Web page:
I have also just been reading Barry Thornton's book Edge of Darkness and he seems to dislike the Componon-S he had and says he got comparable results with a lowly Anaret. He also seems to like the Meogon. Perhaps these (Czech?) lenses are also worth considering? I actually used to have a Meopta 35mm enlarger well over 10 years ago with an Anaret lens, but I can't say I really knew what I was doing in those days.
    Last edited by mrtoml; 10-12-2007 at 11:53 AM. Click to view previous post history.

  6. #16

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    The Nikon 80mm is nice. The only reason I picked up a F/4 lens was for some very very dense cross processed negatives . Anything normal was fine.

  7. #17
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    Quote Originally Posted by mrtoml View Post
    I have also just been reading Barry Thornton's book Edge of Darkness and he seems to dislike the Componon-S he had and says he got comparable results with a lowly Anaret. He also seems to like the Meogon. Perhaps these (Czech?) lenses are also worth considering? I actually used to have a Meopta 35mm enlarger well over 10 years ago with an Anaret lens, but I can't say I really new what I was doing in those days.
    What Barry was trying to get across is that paying a lot of money for a lens does not guarantee that it will be significantly better that a cheaper version. Indeed it is often simply a matter of cheaper versions having less rigorous quality control. So, you may get a superb example of a cheap enlarging lens, but then you may get a mediocre one.

    As to the Componon I seem to remember that once he sent the lens back to the manufacturer and got it repaired he was perfectly happy with it. Looks like a case of an expensive lens having poor quality control

    Unless you've got a couple of lenses to compare, how will you know how good your lens is? This is equally true of Barry's faulty componon and just a poor lens.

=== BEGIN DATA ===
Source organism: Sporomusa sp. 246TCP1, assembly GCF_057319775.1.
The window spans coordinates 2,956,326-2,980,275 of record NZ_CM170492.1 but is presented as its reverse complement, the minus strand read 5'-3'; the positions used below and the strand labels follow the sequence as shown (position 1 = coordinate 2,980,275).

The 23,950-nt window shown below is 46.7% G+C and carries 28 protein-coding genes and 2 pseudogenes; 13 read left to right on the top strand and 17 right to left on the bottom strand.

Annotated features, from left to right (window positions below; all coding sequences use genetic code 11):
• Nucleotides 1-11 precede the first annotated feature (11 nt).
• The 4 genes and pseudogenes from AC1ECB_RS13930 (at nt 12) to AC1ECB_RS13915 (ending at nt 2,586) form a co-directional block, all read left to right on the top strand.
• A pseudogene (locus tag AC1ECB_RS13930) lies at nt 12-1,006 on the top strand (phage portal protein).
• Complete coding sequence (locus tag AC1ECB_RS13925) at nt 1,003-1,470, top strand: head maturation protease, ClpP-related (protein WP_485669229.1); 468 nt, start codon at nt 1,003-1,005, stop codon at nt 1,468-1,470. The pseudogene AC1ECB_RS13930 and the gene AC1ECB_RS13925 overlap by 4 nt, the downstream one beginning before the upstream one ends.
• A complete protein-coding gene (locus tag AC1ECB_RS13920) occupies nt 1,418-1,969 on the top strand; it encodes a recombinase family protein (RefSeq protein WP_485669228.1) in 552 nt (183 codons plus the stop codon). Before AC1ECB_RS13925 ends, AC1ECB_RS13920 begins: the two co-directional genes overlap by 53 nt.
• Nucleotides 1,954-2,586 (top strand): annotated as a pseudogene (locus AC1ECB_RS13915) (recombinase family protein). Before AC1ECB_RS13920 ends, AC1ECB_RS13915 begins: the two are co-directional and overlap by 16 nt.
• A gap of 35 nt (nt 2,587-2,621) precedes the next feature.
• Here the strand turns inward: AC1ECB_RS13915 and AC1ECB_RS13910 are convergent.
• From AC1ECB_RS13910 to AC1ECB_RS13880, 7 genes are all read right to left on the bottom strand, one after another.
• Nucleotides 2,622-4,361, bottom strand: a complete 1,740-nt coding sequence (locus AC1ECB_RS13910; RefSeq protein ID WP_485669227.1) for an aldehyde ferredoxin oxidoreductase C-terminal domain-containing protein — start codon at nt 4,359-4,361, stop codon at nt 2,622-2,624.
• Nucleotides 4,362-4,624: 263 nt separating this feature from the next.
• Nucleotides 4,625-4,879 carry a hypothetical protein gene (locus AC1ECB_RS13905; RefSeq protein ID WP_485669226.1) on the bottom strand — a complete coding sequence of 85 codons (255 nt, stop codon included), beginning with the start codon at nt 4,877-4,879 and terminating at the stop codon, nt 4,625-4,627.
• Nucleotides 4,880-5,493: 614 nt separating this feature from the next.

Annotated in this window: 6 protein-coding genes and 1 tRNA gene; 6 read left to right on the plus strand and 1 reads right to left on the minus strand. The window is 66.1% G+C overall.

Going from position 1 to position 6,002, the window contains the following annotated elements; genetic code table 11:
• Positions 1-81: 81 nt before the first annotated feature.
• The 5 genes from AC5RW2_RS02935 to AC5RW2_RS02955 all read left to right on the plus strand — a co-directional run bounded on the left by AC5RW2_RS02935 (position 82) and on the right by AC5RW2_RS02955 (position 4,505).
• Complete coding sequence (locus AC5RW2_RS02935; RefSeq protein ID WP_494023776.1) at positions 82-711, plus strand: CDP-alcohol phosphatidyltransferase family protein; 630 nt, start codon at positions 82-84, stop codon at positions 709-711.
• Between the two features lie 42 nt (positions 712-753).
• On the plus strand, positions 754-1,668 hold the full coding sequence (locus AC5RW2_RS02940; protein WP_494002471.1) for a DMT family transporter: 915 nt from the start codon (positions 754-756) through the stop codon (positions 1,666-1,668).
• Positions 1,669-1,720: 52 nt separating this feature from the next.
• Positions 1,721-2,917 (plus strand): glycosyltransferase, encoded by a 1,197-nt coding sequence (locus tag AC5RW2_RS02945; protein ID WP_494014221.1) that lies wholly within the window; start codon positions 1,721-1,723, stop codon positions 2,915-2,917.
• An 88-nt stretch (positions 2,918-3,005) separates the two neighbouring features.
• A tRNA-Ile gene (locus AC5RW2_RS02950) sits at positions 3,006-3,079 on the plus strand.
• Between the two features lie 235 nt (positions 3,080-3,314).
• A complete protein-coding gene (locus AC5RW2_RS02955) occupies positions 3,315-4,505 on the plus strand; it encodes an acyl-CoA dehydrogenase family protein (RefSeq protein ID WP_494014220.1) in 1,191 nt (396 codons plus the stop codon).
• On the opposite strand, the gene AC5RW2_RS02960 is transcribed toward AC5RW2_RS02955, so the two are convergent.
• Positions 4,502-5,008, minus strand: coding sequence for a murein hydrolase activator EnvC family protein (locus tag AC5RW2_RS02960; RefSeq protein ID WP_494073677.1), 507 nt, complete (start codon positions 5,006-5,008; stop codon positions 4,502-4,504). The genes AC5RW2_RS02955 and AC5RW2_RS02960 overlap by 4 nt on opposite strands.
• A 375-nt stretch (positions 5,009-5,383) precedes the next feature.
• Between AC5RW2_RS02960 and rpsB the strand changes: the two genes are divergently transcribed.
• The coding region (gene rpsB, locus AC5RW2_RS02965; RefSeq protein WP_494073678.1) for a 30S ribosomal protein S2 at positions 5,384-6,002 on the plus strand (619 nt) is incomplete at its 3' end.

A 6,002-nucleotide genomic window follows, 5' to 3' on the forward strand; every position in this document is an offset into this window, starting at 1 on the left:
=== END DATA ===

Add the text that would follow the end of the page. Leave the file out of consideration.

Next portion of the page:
I wouldn't bother with the under the lens filters either just yet. Use both the Magenta and Yellow filters and you will get consistent times for each grade. Admittedly you can't get a true grade 5, but you'll get pretty close. The other advantage of using the in built filters is you can experiment with fractions of a grade; something that I've found useful on occasion. If you find that you are having problems then go ahead and spend the money on the filters, but remember that you'll still have to change the exposure times for grades 4 and 5 as these require an extra stop of light.

    Whatever, you decide to do have fun. Like most things in life there are multiple ways of achieving the same result, it's whatever suits you best.

    If the enlarger does not come with the manual send me a PM and I'll can send you a electronic version.


    Brian
    Last edited by Brian Jeffery; 10-12-2007 at 12:05 PM. Click to view previous post history. Reason: Grammar

  8. #18
    mrtoml's Avatar
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    Thanks, Brian. The enlarger should arrive on Tuesday so if I need the manual I will be in touch.

    I am sure I will have many more questions next week...

  9. #19

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    Hi !
    I second Barry Thornton advice regarding Meopta lenses. They are tack sharp and were damn cheap when the iron curtain was down. Unfortunately, now, Czech people have seen (happy for them) their wages going up so the bargain is a less good one than it was.
    But, if you find a Meogn 50 and an Anaret 80, buy them (and tell the seller you make him a favor giving him a quid for the pair ;-) ) you will not be disappointed.
    Honestly, I've always got neg carrier with glasses. Provided you have a plain glass under the negative and an anti-Newton rings one above, you'll be good. As to dust specs, if the room is quite clean and the enlarger grounded, you can manage with a sable brush not to have spots and dust marks on your prints. But as usual, YMMV !
    Last but not least, do not use film fixer for paper. Keep two separate mixes. Film often contain silver iodide which is difficult to fix pushing the fixer to its limits. Same for stop bath.

  10. #20
    mrtoml's Avatar
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    Thanks, George. I didn't know about that fixer issue.

    It was interesting reading the Thornton book again - I read it last year, but didn't read the enlarger chapters because I basically have been using scanned film and printing digitally so I only read his chapters about film development and so on.

    The stuff he says about using glass in the carrier is interesting. I assume that I can get glass carriers for the 7700. I will start another search. :rolleyes:

    The reason I am concerned about lenses is that I use Leica in 35mm and anything from Bronica for MF to Rodenstock in a field camera. So there doesn't seem to be much point in scrimping on the enlarger lens and having that become the weak part of the chain. There seems to be a large number of relatively cheap enlarger lenses on the used market and after I have got to grips with the lenses supplied with my current purchase I may well try out some more.